What are Hemorrhoids?

Hemorrhoids are swollen, inflamed veins around the internal or external anus. About 75% of people will have hermorrhoids at some point in their lives. Hemorrhoids tend to occur in pregnant women and older adults. They form when there is excessive chronic pressure around the anus due to chronic constipation, straining during bowel movements and prolonged toilet sitting.

Hemorrhoids are not dangerous but can cause a variety of symptoms. Internal hemorrhoids can bleed resulting in bright red blood coating stool, dripping into the toilet and staining toilet paper. Internal hemorrhoids can also prolapse out of the anus and if they don’t spontaneously return can cause symptoms of pain and itching. External hemorrhoids can form blood clots called a thrombosis and subsequently bleed and cause pain. When the clot dissolves a skin tag will remain which can become painful and itch.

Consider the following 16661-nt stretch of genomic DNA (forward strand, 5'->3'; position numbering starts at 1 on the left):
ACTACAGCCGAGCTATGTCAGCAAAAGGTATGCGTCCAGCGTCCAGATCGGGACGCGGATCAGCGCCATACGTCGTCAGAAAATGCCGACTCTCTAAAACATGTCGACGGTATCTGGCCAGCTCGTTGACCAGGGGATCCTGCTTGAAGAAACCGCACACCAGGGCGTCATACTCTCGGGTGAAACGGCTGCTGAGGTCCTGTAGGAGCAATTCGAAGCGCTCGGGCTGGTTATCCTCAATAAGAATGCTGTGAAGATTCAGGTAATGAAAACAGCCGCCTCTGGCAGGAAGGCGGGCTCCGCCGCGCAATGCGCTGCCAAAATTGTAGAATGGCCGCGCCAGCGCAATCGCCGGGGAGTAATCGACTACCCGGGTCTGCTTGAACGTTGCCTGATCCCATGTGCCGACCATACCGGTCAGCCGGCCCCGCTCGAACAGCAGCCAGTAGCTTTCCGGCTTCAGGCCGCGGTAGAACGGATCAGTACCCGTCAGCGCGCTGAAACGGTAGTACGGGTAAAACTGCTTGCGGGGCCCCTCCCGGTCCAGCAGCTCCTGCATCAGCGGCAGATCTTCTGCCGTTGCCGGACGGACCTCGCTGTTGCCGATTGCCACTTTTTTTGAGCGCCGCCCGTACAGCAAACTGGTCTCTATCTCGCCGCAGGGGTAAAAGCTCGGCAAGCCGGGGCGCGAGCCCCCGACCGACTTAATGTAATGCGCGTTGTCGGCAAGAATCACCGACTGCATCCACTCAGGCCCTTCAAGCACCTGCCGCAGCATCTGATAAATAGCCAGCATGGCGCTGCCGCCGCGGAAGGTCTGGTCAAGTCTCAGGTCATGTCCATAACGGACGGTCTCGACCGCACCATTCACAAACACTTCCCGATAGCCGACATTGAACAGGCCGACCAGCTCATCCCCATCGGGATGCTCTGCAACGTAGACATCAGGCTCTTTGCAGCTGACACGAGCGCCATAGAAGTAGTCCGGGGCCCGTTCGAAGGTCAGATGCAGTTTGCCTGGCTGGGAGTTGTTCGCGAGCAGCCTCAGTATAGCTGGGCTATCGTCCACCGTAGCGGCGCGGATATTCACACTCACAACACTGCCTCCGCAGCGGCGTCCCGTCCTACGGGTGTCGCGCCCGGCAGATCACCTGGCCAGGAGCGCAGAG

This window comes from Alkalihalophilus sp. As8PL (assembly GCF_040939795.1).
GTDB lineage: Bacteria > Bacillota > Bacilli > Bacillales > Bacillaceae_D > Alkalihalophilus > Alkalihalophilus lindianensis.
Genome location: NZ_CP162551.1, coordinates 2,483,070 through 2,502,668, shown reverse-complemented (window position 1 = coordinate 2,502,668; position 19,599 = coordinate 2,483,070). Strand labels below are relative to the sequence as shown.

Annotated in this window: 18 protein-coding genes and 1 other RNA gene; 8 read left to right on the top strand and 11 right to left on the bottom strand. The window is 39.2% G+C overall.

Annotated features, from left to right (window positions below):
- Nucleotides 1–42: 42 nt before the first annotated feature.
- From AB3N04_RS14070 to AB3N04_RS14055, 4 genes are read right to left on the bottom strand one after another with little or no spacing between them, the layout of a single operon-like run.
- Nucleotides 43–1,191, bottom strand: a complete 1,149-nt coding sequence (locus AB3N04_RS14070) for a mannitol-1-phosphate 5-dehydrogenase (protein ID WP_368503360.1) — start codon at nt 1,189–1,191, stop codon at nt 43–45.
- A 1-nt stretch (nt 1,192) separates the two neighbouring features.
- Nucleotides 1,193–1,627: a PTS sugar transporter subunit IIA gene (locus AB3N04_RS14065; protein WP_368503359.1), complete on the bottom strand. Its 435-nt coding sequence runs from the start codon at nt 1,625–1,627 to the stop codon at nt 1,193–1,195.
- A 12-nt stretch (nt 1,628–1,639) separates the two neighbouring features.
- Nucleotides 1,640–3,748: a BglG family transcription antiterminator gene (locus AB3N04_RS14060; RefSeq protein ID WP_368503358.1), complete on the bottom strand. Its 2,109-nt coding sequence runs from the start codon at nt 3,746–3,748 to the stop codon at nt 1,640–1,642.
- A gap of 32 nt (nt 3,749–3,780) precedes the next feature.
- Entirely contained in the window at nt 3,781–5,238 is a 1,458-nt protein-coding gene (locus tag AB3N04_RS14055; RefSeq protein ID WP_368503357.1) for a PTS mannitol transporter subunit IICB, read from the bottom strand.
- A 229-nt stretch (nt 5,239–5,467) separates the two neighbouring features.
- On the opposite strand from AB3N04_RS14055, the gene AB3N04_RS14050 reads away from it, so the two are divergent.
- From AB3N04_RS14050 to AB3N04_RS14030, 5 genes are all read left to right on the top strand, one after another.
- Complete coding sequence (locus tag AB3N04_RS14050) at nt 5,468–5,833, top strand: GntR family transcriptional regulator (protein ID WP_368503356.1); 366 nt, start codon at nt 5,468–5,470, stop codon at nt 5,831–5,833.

Internal Anus (Normal)

Internal Hemorrhoid (Non-Bleeding)

Internal Hemorrhoid (Bleeding)

 How does Dr. Mantas diagnose Hemorrhoids?

A detailed history and physical examination can reveal the presence of hemorrhoids and other anorectal problems including fissures, skin tags, abscesses, et al. Colonoscopic evaluation may be needed to rule out other causes for anorectal symptoms especially bleeding.


What treatments are available for Hemorrhoids?

Certain life-style changes can reduce the swelling of hemorrhoids and relieve hemorrhoid symptoms. Eating a high fiber diet with plenty of water and decreasing anal pressure by not straining and sitting on the toilet for prolonged periods of time are helpful measures. Over the counter creams can also provide temporary relief. If symptoms persist visit Dr. Mantas to explore other treatment options including prescription creams and suppositories and in office rubber band ligation, infrared coagulation or mono/bipolar diathermy. In rare instances a surgical approach is needed.

D. Alexander Mantas MD PA


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